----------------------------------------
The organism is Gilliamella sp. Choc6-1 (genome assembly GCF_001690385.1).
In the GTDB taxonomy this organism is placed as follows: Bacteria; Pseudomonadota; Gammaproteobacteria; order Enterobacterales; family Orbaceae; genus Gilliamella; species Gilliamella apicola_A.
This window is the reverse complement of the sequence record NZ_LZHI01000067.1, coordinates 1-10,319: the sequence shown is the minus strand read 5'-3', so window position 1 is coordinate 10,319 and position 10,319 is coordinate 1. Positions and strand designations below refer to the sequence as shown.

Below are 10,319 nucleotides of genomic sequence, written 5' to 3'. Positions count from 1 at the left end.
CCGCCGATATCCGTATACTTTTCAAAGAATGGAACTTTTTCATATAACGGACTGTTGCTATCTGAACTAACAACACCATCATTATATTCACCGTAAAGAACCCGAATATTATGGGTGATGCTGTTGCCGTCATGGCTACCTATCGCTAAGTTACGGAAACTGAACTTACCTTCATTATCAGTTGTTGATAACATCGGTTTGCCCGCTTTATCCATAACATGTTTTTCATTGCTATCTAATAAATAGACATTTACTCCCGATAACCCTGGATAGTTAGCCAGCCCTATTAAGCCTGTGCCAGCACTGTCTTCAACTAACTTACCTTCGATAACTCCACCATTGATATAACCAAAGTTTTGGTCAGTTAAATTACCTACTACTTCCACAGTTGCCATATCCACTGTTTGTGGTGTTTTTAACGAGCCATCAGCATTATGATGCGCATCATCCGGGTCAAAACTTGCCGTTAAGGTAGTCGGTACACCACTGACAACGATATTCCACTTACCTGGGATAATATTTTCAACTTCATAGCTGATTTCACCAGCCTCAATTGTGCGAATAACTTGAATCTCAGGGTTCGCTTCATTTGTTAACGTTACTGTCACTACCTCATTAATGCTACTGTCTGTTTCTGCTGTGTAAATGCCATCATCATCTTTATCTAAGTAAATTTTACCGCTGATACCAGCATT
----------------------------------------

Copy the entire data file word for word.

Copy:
The organism is Gilliamella sp. Choc6-1 (genome assembly GCF_001690385.1).
In the GTDB taxonomy this organism is placed as follows: Bacteria; Pseudomonadota; Gammaproteobacteria; order Enterobacterales; family Orbaceae; genus Gilliamella; species Gilliamella apicola_A.
This window is the reverse complement of the sequence record NZ_LZHI01000067.1, coordinates 1-10,319: the sequence shown is the minus strand read 5'-3', so window position 1 is coordinate 10,319 and position 10,319 is coordinate 1. Positions and strand designations below refer to the sequence as shown.

Below are 10,319 nucleotides of genomic sequence, written 5' to 3'. Positions count from 1 at the left end.
CCGCCGATATCCGTATACTTTTCAAAGAATGGAACTTTTTCATATAACGGACTGTTGCTATCTGAACTAACAACACCATCATTATATTCACCGTAAAGAACCCGAATATTATGGGTGATGCTGTTGCCGTCATGGCTACCTATCGCTAAGTTACGGAAACTGAACTTACCTTCATTATCAGTTGTTGATAACATCGGTTTGCCCGCTTTATCCATAACATGTTTTTCATTGCTATCTAATAAATAGACATTTACTCCCGATAACCCTGGATAGTTAGCCAGCCCTATTAAGCCTGTGCCAGCACTGTCTTCAACTAACTTACCTTCGATAACTCCACCATTGATATAACCAAAGTTTTGGTCAGTTAAATTACCTACTACTTCCACAGTTGCCATATCCACTGTTTGTGGTGTTTTTAACGAGCCATCAGCATTATGATGCGCATCATCCGGGTCAAAACTTGCCGTTAAGGTAGTCGGTACACCACTGACAACGATATTCCACTTACCTGGGATAATATTTTCAACTTCATAGCTGATTTCACCAGCCTCAATTGTGCGAATAACTTGAATCTCAGGGTTCGCTTCATTTGTTAACGTTACTGTCACTACCTCATTAATGCTACTGTCTGTTTCTGCTGTGTAAATGCCATCATCATCTTTATCTAAGTAAATTTTACCGCTGATACCAGCATT